Treatment of acute uncomplicated Plasmodium falciparum malaria for patients in whom chloroquine resistance is suspected; malaria prophylaxis for travelers to areas where chloroquine-resistant P. falciparum malaria is endemic and sensitive to sulfadoxine/pyrimethamine and when alternative therapy is not available or contraindicated. Malaria prophylaxis with sulfadoxine/pyrimethamine is not routinely recommended.
Agranulocytosis, aplastic anemia, megaloblastic anemia, thrombocytopenia, leukopenia, hemolytic anemia, purpura, hypoprothrombinemia, methemoglobinemia, and eosinophilia.
Erythema multiforme, Stevens-Johnson syndrome, generalized skin eruptions, toxic epidermal necrolysis, urticaria, serum sickness, pruritus, exfoliative dermatitis, anaphylactoid reactions, periorbital edema, conjunctival and scleral injection, photosensitization, arthralgia, allergic myocarditis, slight hair loss, Lyell's syndrome,
Glossitis, stomatitis, nausea, emesis, abdominal pains, hepatitis, hepatocellular necrosis, diarrhea, pancreatitis, feeling of fullness, and transient rise of liver enzymes.
Headache, peripheral neuritis, mental depression, convulsions, ataxia, hallucinations, tinnitus, vertigo, insomnia, apathy, fatigue, muscle weakness, nervousness, and polyneuritis.
Pulmonary infiltrates resembling eosinophilic or allergic alveolitis.
Renal failure, interstitial nephritis, BUN and serum creatinine elevation, toxic nephrosis with oliguria and anuria, and crystalluria.
Drug fever, chills, periarteritis nodosa and LE phenomenon have occurred.
Repeated prophylactic (prolonged) use in patients with severe renal or hepatic failure, or blood dyscrasias; documented megaloblastic anemia caused by folate deficiency; use in infants younger than 2 mo of age; prophylactic use in pregnancy at term and during lactation; hypersensitivity to pyrimethamine, sulfonamides, or any other ingredient of sulfadoxine/pyrimethamine.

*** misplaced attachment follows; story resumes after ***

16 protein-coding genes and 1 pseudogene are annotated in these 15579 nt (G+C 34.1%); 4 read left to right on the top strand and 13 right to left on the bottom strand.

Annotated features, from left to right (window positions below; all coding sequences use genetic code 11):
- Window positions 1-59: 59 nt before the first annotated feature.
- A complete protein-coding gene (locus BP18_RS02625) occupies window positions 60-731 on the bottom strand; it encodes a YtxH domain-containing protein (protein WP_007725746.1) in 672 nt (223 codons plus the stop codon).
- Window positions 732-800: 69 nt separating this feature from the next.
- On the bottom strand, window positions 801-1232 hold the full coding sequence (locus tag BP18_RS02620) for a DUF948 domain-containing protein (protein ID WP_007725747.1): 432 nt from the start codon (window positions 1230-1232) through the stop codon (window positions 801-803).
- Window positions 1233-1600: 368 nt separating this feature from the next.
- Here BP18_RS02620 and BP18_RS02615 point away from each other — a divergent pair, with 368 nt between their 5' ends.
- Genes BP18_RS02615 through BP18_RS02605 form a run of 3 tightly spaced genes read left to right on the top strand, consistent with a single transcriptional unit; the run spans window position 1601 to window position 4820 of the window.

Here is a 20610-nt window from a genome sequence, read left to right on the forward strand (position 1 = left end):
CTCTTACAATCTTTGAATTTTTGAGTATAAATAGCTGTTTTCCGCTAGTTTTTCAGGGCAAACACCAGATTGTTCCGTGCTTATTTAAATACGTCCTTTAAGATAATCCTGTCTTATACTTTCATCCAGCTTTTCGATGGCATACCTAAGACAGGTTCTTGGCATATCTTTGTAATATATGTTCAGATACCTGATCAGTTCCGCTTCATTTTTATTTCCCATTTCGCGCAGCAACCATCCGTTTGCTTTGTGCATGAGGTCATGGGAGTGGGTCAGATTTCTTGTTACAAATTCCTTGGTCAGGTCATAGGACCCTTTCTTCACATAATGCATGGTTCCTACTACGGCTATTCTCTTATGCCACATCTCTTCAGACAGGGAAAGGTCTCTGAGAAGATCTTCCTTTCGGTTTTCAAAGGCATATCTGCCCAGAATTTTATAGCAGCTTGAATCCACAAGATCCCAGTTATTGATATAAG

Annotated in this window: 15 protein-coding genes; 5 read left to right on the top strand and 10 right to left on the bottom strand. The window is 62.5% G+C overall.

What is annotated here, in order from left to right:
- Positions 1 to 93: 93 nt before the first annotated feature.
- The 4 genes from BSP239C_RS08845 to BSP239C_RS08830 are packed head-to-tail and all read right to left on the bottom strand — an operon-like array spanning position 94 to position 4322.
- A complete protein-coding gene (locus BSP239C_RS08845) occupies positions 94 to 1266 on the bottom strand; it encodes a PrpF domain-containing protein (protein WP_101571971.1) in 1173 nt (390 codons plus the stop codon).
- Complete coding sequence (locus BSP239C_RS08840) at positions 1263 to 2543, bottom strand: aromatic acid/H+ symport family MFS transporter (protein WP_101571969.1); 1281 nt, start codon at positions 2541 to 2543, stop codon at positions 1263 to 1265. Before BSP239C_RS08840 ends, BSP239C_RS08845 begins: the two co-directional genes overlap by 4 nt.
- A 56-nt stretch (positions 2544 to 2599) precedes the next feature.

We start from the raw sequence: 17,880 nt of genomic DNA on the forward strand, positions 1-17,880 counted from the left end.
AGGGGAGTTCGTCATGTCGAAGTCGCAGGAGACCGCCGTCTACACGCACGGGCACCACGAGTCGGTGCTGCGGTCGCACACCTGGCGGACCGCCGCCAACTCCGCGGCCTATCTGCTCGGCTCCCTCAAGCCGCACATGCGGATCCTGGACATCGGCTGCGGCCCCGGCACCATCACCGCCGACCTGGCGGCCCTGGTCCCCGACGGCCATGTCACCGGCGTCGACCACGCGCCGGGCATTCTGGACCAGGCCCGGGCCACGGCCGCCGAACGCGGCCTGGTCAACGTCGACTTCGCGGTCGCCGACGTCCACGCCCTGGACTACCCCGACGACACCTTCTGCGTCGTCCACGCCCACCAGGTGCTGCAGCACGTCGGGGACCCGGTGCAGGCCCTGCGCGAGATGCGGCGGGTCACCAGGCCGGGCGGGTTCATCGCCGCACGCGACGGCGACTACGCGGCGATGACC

Fatalities associated with the administration of sulfonamides, although rare, have occurred due to severe reactions, including fulminant hepatic necrosis, agranulocytosis, aplastic anemia and other blood dyscrasias. Fansidar (sulfadoxine and pyrimethamine) prophylactic regimen has been reported to cause leukopenia during a treatment of 2 months or longer. This leukopenia is generally mild and reversible.
Oral Sulfadoxine and Pyrimethamine has not been evaluated for the treatment of cerebral malaria or other severe manifestations of complicated malaria, including hyperparasitemia, pulmonary edema or renal failure. Patients with severe malaria are not candidates for oral therapy. In the event of recrudescent P. falciparum infections after treatment with Fansidar (sulfadoxine and pyrimethamine) or failure of chemoprophylaxis with Fansidar (sulfadoxine and pyrimethamine) , patients should be treated with a different blood schizonticide.
Sulfadoxine and Pyrimethamine should be given with caution to patients with impaired renal or hepatic function, to those with possible folate deficiency and to those with severe allergy or bronchial asthma. As with some sulfonamide drugs, in glucose-6-phosphate dehydrogenase-deficient individuals, hemolysis may occur. Urinalysis with microscopic examination and renal function tests should be performed during therapy of those patients who have impaired renal function. Excessive sun exposure should be avoided.